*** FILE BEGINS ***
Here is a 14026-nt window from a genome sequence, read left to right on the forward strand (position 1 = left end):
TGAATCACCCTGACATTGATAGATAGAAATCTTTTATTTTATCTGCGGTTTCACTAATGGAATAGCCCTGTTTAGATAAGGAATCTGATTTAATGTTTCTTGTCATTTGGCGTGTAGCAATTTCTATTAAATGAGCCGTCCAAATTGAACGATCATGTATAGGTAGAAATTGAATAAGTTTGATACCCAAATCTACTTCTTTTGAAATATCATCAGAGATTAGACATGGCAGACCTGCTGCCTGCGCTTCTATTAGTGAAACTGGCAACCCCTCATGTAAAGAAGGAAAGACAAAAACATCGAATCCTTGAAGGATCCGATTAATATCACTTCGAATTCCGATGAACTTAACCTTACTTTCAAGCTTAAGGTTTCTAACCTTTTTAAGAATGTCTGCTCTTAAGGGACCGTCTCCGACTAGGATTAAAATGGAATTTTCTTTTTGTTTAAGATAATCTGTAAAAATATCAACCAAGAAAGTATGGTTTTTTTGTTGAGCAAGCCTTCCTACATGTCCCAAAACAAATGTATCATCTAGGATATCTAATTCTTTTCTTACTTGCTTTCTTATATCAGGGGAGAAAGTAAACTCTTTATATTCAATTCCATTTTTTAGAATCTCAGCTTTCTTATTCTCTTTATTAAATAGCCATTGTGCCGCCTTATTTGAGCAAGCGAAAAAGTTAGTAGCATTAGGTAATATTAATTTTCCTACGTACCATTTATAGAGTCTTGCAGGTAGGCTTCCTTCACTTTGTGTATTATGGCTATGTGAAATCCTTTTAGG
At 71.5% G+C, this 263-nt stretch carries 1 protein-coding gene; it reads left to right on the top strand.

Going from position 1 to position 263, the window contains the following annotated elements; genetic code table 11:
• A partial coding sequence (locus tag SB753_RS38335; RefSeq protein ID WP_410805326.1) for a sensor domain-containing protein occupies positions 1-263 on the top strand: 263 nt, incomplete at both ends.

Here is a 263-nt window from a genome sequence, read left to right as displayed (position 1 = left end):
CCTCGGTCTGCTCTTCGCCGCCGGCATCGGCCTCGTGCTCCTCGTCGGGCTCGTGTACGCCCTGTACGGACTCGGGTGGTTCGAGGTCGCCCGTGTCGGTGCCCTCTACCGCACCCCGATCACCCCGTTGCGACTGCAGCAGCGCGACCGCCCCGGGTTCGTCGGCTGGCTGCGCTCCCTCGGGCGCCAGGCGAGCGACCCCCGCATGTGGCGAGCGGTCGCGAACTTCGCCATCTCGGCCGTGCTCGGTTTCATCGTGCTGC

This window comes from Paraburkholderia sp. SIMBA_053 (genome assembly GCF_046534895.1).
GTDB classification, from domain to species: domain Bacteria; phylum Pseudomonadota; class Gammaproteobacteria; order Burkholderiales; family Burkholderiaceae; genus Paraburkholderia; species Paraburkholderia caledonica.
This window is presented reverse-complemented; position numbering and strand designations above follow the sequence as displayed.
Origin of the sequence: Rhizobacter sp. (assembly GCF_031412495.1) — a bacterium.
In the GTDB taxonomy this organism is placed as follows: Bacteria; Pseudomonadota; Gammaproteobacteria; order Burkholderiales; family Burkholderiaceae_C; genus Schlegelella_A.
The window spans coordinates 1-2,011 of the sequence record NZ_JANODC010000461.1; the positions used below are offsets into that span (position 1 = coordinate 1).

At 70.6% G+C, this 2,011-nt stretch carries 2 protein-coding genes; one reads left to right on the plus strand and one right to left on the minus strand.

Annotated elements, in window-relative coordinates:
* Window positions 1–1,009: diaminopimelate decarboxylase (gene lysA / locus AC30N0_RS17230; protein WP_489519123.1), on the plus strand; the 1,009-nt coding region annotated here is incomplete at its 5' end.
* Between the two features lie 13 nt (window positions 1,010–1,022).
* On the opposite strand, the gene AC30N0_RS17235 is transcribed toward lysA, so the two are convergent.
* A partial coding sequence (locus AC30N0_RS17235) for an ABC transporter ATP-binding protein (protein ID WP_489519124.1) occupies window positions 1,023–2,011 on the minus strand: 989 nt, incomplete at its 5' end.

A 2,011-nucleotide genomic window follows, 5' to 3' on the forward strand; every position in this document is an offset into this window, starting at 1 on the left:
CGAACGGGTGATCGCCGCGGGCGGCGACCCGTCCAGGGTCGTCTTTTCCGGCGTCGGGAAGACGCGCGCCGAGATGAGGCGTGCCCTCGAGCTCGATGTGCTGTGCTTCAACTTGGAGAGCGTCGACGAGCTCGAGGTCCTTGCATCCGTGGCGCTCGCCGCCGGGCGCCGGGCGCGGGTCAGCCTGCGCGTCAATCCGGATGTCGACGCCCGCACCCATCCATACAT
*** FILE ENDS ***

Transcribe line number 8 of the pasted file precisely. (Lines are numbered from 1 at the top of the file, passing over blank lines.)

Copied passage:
This window comes from Paraburkholderia sp. SIMBA_053 (genome assembly GCF_046534895.1).